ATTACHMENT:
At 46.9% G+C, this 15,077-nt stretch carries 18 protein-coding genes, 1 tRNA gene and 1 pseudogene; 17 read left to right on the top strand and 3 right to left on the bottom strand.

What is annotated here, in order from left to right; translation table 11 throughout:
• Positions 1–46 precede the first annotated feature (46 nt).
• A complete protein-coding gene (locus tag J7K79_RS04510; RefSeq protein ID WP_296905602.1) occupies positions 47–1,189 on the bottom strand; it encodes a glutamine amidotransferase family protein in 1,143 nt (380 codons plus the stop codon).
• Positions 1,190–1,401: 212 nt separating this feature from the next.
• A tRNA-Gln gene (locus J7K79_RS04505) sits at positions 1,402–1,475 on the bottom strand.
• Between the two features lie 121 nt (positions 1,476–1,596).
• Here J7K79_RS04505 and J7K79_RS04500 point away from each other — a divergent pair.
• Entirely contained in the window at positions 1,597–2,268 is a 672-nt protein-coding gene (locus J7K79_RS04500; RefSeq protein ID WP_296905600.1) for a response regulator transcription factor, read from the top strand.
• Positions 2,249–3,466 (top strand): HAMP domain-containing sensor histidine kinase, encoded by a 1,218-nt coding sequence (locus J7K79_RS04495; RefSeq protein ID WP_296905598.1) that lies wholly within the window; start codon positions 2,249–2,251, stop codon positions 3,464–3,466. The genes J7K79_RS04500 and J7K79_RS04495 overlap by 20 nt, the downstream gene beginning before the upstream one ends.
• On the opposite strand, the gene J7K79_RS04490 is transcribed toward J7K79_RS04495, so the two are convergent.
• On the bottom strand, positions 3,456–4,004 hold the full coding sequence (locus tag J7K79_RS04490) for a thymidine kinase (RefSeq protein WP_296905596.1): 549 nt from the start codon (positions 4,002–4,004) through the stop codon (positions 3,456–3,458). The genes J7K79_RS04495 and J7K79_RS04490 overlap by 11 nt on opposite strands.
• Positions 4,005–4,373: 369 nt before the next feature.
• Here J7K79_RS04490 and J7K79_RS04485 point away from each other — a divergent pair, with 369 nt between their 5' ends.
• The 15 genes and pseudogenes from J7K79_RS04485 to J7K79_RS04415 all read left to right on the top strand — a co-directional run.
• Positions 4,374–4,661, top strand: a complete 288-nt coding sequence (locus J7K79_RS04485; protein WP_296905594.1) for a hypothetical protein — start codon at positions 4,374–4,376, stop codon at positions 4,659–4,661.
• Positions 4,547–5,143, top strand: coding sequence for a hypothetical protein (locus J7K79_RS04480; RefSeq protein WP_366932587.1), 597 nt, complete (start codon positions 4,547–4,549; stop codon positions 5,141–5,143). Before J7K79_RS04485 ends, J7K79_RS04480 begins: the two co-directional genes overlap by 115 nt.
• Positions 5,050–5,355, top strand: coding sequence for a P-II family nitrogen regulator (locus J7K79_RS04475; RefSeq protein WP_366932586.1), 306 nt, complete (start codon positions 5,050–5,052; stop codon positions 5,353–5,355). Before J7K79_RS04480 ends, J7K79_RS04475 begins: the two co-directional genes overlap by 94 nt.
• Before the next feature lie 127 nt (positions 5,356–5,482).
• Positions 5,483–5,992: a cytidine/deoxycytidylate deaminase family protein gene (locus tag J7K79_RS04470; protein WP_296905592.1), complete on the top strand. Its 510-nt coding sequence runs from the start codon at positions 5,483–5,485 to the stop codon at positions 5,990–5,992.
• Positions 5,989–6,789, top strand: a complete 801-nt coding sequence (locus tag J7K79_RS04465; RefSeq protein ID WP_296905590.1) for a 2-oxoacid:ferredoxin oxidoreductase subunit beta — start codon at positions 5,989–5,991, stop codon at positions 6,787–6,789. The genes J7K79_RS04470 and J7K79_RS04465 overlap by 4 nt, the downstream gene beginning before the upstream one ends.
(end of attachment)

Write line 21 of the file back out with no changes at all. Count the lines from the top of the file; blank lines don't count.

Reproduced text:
• Positions 5,989–6,789, top strand: a complete 801-nt coding sequence (locus tag J7K79_RS04465; RefSeq protein ID WP_296905590.1) for a 2-oxoacid:ferredoxin oxidoreductase subunit beta — start codon at positions 5,989–5,991, stop codon at positions 6,787–6,789. The genes J7K79_RS04470 and J7K79_RS04465 overlap by 4 nt, the downstream gene beginning before the upstream one ends.